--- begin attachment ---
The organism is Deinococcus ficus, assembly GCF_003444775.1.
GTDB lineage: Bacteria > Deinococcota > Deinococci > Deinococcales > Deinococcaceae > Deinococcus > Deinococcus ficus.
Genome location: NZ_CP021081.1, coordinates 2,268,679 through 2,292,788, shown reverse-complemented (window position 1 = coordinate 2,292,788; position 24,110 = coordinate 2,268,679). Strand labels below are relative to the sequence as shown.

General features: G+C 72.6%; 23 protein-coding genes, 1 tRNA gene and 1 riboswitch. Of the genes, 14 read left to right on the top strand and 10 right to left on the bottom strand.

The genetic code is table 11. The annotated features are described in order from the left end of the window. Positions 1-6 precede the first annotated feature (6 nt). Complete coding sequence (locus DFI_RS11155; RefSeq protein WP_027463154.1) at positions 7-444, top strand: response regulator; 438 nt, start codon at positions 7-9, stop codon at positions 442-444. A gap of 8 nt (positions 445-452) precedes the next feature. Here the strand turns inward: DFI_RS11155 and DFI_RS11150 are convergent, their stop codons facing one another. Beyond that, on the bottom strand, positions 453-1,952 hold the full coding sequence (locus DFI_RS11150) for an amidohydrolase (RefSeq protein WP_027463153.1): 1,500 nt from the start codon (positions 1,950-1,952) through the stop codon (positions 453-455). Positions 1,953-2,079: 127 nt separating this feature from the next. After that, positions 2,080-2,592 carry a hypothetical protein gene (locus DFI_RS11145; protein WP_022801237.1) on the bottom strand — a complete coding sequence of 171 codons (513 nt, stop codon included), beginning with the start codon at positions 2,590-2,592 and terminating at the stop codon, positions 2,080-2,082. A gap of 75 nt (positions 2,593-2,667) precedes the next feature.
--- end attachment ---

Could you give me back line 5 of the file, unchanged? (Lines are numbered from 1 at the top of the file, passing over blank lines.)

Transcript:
The genetic code is table 11. The annotated features are described in order from the left end of the window. Positions 1-6 precede the first annotated feature (6 nt). Complete coding sequence (locus DFI_RS11155; RefSeq protein WP_027463154.1) at positions 7-444, top strand: response regulator; 438 nt, start codon at positions 7-9, stop codon at positions 442-444. A gap of 8 nt (positions 445-452) precedes the next feature. Here the strand turns inward: DFI_RS11155 and DFI_RS11150 are convergent, their stop codons facing one another. Beyond that, on the bottom strand, positions 453-1,952 hold the full coding sequence (locus DFI_RS11150) for an amidohydrolase (RefSeq protein WP_027463153.1): 1,500 nt from the start codon (positions 1,950-1,952) through the stop codon (positions 453-455). Positions 1,953-2,079: 127 nt separating this feature from the next. After that, positions 2,080-2,592 carry a hypothetical protein gene (locus DFI_RS11145; protein WP_022801237.1) on the bottom strand — a complete coding sequence of 171 codons (513 nt, stop codon included), beginning with the start codon at positions 2,590-2,592 and terminating at the stop codon, positions 2,080-2,082. A gap of 75 nt (positions 2,593-2,667) precedes the next feature.